- Booster Gold
Showing posts 0-2 of 2 matching: law and the multiverse
Tuesday, March 1, 2011
In the latest issue of Booster Gold, Booster is put on trial for something related to his theft from the 25th century Space Museum. (The issue was light on the exact charges.) However, Booster was sentenced to death in a Federal court for his theft back in his first volume of adventures. From a continuity standpoint, this raises several questions: Is Booster being tried at a time prior to his sentencing? Is Booster being tried not for the theft, but for escaping from custody? Or is Booster being tried in another jurisdiction altogether?
It's been 25 years since Booster came to the 20th century with his stolen goods. That's a long time. Is possible for Booster to escape the statute of limitations for a crime he won't commit for another 500 years? Fortunately for us, Law and the Multiverse discusses the question of time travel and the statute of limitations here. It doesn't explain what happened to Booster Gold, but it's interesting nonetheless.
Monday, January 31, 2011
Late last week, Law and the Multiverse addressed my question of Booster Gold's liability in the case of misuse of the Brysler Motors' Boostermobile:
Walter writes "I'm curious about the Boostermobile, an automobile in the DC Universe endorsed by Booster Gold. In Booster Gold vol. 1, #11 (1986), Booster becomes concerned that his endorsement of the car (manufactured by Brysler Motors under license of Booster Gold's Goldstar, Inc.) may result in his becoming liable should a supervillain use the car for nefarious purposes [Ed. or if it's simply defective]. Is there any merit to Booster's fear?"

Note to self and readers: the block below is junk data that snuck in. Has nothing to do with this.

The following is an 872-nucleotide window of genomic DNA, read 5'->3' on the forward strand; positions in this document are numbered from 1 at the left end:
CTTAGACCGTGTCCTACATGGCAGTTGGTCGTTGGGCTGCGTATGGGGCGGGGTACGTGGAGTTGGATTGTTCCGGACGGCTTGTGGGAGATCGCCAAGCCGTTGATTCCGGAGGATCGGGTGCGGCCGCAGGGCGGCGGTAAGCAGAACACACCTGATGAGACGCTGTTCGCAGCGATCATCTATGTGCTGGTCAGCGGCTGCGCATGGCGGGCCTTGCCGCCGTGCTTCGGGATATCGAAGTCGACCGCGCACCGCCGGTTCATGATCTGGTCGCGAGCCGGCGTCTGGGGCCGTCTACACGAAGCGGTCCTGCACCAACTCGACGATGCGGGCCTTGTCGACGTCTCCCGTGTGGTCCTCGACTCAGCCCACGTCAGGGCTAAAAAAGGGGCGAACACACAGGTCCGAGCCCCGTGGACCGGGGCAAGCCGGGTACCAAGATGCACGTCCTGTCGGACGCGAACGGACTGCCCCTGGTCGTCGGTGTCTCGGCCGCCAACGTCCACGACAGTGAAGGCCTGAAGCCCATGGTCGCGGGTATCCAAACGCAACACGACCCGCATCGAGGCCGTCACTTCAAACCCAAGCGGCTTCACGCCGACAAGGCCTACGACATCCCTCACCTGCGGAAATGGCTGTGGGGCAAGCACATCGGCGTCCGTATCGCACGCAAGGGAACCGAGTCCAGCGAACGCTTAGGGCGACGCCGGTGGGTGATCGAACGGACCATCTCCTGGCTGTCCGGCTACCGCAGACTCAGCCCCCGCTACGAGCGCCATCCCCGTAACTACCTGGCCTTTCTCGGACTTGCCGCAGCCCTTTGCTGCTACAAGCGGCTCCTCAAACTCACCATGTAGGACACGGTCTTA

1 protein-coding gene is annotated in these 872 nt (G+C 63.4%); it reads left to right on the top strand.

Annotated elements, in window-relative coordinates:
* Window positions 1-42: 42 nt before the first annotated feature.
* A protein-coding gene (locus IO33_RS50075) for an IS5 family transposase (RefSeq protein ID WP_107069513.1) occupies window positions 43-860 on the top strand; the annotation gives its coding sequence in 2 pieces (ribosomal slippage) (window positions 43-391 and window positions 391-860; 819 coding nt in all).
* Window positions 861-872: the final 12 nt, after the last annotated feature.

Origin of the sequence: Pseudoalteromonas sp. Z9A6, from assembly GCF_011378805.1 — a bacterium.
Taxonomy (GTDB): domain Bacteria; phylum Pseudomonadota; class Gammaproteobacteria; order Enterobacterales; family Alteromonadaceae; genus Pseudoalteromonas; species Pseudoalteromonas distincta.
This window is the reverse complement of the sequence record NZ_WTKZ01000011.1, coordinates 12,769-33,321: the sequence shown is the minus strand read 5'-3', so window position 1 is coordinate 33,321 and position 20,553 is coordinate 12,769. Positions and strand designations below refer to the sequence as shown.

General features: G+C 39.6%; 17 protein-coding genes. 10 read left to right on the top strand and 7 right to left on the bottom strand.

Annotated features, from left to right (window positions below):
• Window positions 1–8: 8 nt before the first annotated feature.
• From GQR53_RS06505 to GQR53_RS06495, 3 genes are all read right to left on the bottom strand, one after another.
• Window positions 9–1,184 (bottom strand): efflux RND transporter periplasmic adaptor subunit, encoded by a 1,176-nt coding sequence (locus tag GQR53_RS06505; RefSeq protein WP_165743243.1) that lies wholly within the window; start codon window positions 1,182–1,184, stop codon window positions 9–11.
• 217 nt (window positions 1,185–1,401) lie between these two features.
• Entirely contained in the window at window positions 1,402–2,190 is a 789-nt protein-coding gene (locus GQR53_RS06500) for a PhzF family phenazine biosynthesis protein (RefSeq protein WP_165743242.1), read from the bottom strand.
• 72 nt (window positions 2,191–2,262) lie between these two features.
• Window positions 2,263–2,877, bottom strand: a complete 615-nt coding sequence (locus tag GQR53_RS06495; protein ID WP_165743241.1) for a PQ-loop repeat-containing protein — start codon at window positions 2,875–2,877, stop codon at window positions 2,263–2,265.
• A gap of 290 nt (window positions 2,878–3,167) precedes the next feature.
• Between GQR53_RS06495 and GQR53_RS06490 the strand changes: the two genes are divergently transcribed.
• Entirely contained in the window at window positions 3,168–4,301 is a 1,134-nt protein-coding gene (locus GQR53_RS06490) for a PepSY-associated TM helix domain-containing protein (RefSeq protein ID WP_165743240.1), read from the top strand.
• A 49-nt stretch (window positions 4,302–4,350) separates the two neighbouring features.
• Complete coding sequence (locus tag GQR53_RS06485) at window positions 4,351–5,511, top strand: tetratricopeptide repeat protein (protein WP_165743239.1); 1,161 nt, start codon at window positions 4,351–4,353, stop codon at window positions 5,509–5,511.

In practice the answer is likely to be 'no,' but if someone is asleep at the switch then the answer could be 'yes.'... For example, what if Booster got involved with some people who wanted to start a new car company?
The site goes on to lay out a sample scenario where Booster could indeed find himself in jeopardy, but I won't spoil the details. You can find the rest here, under the heading "Superhero Product Endorsements," if you're interested.
If you aren't familiar with lawandthemultiverse.com, I recommend that you pay them a visit. They have considered such legal issues as Bruce Wayne's publicly funding Batman and whether Lois Lane can be legally forced to reveal that her husband is Superman. It's the sort of comic books fun that I think fans of Booster Gold will probably enjoy.
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